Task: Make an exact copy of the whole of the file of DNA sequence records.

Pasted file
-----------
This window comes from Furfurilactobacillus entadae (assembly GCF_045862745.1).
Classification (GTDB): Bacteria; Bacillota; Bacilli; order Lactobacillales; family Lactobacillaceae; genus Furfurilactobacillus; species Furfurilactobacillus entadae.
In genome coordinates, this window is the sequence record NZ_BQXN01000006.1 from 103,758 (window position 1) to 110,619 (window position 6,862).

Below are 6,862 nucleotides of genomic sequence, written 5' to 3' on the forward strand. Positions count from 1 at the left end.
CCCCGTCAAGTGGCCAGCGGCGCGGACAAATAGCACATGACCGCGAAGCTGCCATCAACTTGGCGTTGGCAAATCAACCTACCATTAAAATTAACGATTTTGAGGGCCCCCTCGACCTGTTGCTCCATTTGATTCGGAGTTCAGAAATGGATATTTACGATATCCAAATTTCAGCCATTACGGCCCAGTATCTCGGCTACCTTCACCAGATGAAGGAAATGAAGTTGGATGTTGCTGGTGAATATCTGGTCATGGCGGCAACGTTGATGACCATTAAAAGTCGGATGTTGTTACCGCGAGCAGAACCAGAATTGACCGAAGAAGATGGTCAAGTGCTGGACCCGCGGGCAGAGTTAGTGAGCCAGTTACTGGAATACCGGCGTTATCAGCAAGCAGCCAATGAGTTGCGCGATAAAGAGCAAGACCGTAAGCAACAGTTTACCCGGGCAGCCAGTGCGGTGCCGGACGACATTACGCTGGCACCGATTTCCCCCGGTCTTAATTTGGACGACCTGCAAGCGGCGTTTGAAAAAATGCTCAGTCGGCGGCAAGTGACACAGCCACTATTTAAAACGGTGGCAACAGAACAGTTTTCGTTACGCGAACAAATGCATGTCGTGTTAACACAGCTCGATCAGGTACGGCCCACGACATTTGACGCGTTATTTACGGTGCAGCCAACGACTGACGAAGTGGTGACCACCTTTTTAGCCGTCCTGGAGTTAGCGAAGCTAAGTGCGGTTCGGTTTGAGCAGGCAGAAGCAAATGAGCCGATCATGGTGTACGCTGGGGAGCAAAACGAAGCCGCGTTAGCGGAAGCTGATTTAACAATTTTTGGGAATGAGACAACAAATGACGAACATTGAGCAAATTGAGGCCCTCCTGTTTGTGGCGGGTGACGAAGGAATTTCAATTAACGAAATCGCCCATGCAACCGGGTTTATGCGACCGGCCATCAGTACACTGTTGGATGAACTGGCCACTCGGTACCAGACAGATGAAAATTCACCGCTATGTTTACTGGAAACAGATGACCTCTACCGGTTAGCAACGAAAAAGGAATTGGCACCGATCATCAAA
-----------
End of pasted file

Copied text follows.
This window comes from Furfurilactobacillus entadae (assembly GCF_045862745.1).
Classification (GTDB): Bacteria; Bacillota; Bacilli; order Lactobacillales; family Lactobacillaceae; genus Furfurilactobacillus; species Furfurilactobacillus entadae.
In genome coordinates, this window is the sequence record NZ_BQXN01000006.1 from 103,758 (window position 1) to 110,619 (window position 6,862).

Below are 6,862 nucleotides of genomic sequence, written 5' to 3' on the forward strand. Positions count from 1 at the left end.
CCCCGTCAAGTGGCCAGCGGCGCGGACAAATAGCACATGACCGCGAAGCTGCCATCAACTTGGCGTTGGCAAATCAACCTACCATTAAAATTAACGATTTTGAGGGCCCCCTCGACCTGTTGCTCCATTTGATTCGGAGTTCAGAAATGGATATTTACGATATCCAAATTTCAGCCATTACGGCCCAGTATCTCGGCTACCTTCACCAGATGAAGGAAATGAAGTTGGATGTTGCTGGTGAATATCTGGTCATGGCGGCAACGTTGATGACCATTAAAAGTCGGATGTTGTTACCGCGAGCAGAACCAGAATTGACCGAAGAAGATGGTCAAGTGCTGGACCCGCGGGCAGAGTTAGTGAGCCAGTTACTGGAATACCGGCGTTATCAGCAAGCAGCCAATGAGTTGCGCGATAAAGAGCAAGACCGTAAGCAACAGTTTACCCGGGCAGCCAGTGCGGTGCCGGACGACATTACGCTGGCACCGATTTCCCCCGGTCTTAATTTGGACGACCTGCAAGCGGCGTTTGAAAAAATGCTCAGTCGGCGGCAAGTGACACAGCCACTATTTAAAACGGTGGCAACAGAACAGTTTTCGTTACGCGAACAAATGCATGTCGTGTTAACACAGCTCGATCAGGTACGGCCCACGACATTTGACGCGTTATTTACGGTGCAGCCAACGACTGACGAAGTGGTGACCACCTTTTTAGCCGTCCTGGAGTTAGCGAAGCTAAGTGCGGTTCGGTTTGAGCAGGCAGAAGCAAATGAGCCGATCATGGTGTACGCTGGGGAGCAAAACGAAGCCGCGTTAGCGGAAGCTGATTTAACAATTTTTGGGAATGAGACAACAAATGACGAACATTGAGCAAATTGAGGCCCTCCTGTTTGTGGCGGGTGACGAAGGAATTTCAATTAACGAAATCGCCCATGCAACCGGGTTTATGCGACCGGCCATCAGTACACTGTTGGATGAACTGGCCACTCGGTACCAGACAGATGAAAATTCACCGCTATGTTTACTGGAAACAGATGACCTCTACCGGTTAGCAACGAAAAAGGAATTGGCACCGATCATCAAA